For the past month I have been testing out the Intel Core i5 3470 under Linux. Like Intel's other processors of recent years (well, ignoring the initial Sandy Bridge struggles), and just like the more expensive Ivy Bridge CPUs of this year, this mid-range quad-core processor is working very smoothly "out of the box" on modern Linux distributions.
The Intel Core i5 3470 is an Ivy Bridge quad-core processor that goes without Hyper Threading, is clocked at 3.2GHz, features a 3.6GHz Turbo Boost, 6MB of Intel Smart Cache, and supports all of the normal Ivy Bridge x86_64 instruction set extensions like SSE 4.2, AVX, and the Bull Mountain hardware number generator. The i5-3470 carries a 77 Watt TDP and a box/retail price of about $195 USD.
The mid-range i5-3470 Ivy Bridge processor doesn't feature the high-end Ivy Bridge HD 4000 graphics, but the trimmed-down HD 2500 graphics. From the Core i5 3470 back in August, I already published my Ivy Bridge HD 2500 Linux graphics review. Intel was kind enough to send over this i5-3470 sample to provide for this Linux hardware review and more Ivy Bridge information to the Linux community.
The Intel HD 2500 graphics run at a base 650MHz with a 1.1GHz maximum dynamic frequency. The HD 2500 shares many common features though with the higher-end Ivy Bridge graphics like support for driving three displays simultaneously, FDI, Clear Video / HD video decoding (under Linux through VA-API), etc. Like Intel's other HD graphics products, the HD 2500 is backed by their actively-supported and reliable open-source Linux graphics drivers, but for more details see the i5-3470 HD 2500 review from last month as this article is focusing upon the CPU performance.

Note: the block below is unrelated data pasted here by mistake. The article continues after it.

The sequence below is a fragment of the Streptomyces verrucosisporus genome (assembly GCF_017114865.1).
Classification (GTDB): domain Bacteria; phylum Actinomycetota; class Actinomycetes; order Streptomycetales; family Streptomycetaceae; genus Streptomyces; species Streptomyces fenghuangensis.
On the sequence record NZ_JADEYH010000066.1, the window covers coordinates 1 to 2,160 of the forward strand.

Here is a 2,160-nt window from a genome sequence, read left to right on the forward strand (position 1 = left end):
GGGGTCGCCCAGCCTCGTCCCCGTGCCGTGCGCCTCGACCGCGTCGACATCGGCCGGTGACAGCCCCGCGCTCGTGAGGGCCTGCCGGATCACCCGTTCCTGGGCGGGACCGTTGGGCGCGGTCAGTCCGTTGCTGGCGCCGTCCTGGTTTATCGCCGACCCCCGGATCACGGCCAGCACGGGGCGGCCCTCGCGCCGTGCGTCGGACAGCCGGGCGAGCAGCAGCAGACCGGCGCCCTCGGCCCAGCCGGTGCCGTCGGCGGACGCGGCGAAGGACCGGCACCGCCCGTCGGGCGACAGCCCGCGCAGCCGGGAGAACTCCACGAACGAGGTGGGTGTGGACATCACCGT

The only Linux support issue that users really need to worry about when installing a new Intel CPU is generally just ensuring their graphics stack is up-to-date assuming you're after using the integrated graphics. Most any Linux distribution from this year is in good shape for Ivy Bridge HD 2500/4000 graphics support, but the latest Linux kernel, xf86-video-intel DDX, and Mesa code will lead to the best results. Using a newer Linux kernel can also lead to some power management benefits and other small improvements, like with the CPU Idle driver support, but overall if you try using a modern Linux distribution on an Intel Ivy Bridge CPU you should be in good shape with the i5-3470 being no exception.
For those not up to speed on Ivy Bridge, see my original Intel Core i7 3770K Linux review from launch-day and the dozens of other Phoronix Ivy Bridge articles I have written in past months. Since April alone I have written 29 Ivy Bridge Linux articles on Phoronix looking at the graphics performance in different configurations, testing newer kernels, trying different 2D acceleration architectures, and various other tweaks. There have also been more than 100 Ivy Bridge news post references on Phoronix pertaining to the Linux support and advancements made by the Intel Open-Source Technology Center developers.